Resurrection landed like a lead balloon in the "new age" market. I sent it to a magazine called "New Age" but their review was not very favorable. However, in England it became a sensation in the synthesizer music field and Resurrection entered the top twenty on the synth music charts, inspiring the successful UK composer Clifford White to change his career and become a synthesizer musician.
     My friend, the great visionary artist Brian MacGovern, had created an amazing cover for the album, but I received so many complaints about it, and because I wanted to sell the album in my own country, I changed the cover to a banal nature photo. Still, this album wasn't making it in America.

   
           Side One of the Cassette "Resurrection"

The Genre Starts to Take Off
     Ethan Edgecombe, the new age music distributor, was very aggressive and was now selling music recordings not only in metaphysical bookstores, but in places like Star Magic that had two stores that sold space-related gifts. One was in San Francisco and the other in New York City.
     He was setting up special displays and really marketing the product, and people began buying this new music. Because the stores were gradually being tagged with the "new age" moniker, the music was being called new age also.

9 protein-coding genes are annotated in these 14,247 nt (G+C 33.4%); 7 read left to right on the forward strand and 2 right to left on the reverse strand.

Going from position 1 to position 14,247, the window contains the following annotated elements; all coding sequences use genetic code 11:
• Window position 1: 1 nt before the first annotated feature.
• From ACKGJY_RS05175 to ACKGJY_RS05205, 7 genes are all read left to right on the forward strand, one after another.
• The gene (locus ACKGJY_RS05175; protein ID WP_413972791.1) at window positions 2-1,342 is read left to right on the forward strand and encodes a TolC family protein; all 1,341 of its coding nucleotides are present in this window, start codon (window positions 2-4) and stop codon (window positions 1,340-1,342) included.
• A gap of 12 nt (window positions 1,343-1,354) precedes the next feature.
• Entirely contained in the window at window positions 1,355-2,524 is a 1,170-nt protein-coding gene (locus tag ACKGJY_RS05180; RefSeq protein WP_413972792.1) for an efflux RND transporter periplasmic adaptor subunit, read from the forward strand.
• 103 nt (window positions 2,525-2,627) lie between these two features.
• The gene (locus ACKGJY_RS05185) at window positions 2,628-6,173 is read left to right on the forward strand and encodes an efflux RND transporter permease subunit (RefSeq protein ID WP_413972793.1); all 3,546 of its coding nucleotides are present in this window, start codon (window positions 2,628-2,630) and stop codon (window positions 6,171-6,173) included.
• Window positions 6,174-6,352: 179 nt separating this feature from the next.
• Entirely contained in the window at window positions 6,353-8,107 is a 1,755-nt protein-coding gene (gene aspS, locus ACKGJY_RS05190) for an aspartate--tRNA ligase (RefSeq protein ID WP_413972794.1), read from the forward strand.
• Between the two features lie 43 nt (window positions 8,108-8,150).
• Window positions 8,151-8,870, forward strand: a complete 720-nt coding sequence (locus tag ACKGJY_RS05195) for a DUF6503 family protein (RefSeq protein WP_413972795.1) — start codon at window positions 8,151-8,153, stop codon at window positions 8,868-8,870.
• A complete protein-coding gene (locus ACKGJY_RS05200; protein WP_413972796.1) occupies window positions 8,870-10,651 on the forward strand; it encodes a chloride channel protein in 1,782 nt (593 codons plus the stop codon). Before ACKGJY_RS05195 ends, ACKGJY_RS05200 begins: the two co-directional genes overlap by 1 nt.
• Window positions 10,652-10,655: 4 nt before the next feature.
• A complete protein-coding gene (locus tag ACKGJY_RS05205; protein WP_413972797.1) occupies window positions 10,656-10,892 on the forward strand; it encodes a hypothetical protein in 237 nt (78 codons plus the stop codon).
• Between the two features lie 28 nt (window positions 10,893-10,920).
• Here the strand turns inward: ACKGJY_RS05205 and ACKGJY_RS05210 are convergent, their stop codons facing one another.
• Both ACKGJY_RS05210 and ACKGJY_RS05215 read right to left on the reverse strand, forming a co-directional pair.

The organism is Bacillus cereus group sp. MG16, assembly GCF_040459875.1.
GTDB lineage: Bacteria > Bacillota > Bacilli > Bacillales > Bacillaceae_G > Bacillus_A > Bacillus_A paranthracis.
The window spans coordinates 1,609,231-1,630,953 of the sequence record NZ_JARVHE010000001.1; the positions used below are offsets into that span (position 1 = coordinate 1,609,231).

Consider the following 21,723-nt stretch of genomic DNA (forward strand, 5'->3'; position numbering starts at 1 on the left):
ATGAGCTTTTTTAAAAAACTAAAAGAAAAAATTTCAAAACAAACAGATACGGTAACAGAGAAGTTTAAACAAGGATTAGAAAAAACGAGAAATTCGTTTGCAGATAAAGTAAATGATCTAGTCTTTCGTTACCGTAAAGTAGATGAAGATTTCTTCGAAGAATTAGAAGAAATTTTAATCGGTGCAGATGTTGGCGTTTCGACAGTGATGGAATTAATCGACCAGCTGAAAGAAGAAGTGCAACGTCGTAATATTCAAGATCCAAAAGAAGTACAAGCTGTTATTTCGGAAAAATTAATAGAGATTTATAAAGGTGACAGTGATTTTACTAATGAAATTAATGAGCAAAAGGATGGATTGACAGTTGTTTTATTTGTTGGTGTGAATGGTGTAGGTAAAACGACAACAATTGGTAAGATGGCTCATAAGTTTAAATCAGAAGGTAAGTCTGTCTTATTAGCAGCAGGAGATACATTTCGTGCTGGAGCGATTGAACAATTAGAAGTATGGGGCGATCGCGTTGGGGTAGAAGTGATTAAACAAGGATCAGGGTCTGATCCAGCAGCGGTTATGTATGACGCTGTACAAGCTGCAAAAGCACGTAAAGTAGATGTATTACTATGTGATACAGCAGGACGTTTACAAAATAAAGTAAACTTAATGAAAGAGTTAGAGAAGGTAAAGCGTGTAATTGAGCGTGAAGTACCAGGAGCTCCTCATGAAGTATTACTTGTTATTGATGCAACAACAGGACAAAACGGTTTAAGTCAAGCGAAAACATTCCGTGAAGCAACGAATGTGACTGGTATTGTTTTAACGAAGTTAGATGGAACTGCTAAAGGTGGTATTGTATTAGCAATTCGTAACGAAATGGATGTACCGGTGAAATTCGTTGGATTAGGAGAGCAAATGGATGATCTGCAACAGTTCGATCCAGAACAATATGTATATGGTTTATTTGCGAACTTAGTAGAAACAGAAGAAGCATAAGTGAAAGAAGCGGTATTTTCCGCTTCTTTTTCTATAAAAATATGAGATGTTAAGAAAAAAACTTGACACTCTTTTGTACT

Constance Demby
     Constance Demby moved to the San Francisco area from Boston, and we began doing concerts together in the Bay Area. She would perform her music with a number of exotic instruments, some especially made for her like her "space bass," the large metal structure behind her in the photo below.
Joint Concert with Don Robertson and Constance Demby with Norman B. Miller - San Rafael, California 1980

     I introduced Connie to Stephen Hill and Anna Turner of Hearts of Space, and Anna helped her create an electronic album called "Novus Magnificat." The album was released in 1986 on a new "Hearts of Space" record label created by Steve and Anna. It ended up selling over 200,000 copies. 
Novus Magnificat, by Constance Demby

Inner Sanctum
     The artist Aeoliah, whose painting I had used on my Celestial Ascent album, wanted to become a recording artist. He wasn't really a musician, but he could play a few chords on the keyboard, and so he and I recorded an album of music in my bedroom studio. On this album I recorded one of my piano improvisations for the first time. This album, called Inner Sanctum launched Aeoliah's career and he became one of the highest-selling artists in the new age genre.


"Heartflame" - Don Robertson, piano

  I traded my work on Aeoliah's album for his original painting called "Rainbow Ray." It's hanging in my studio.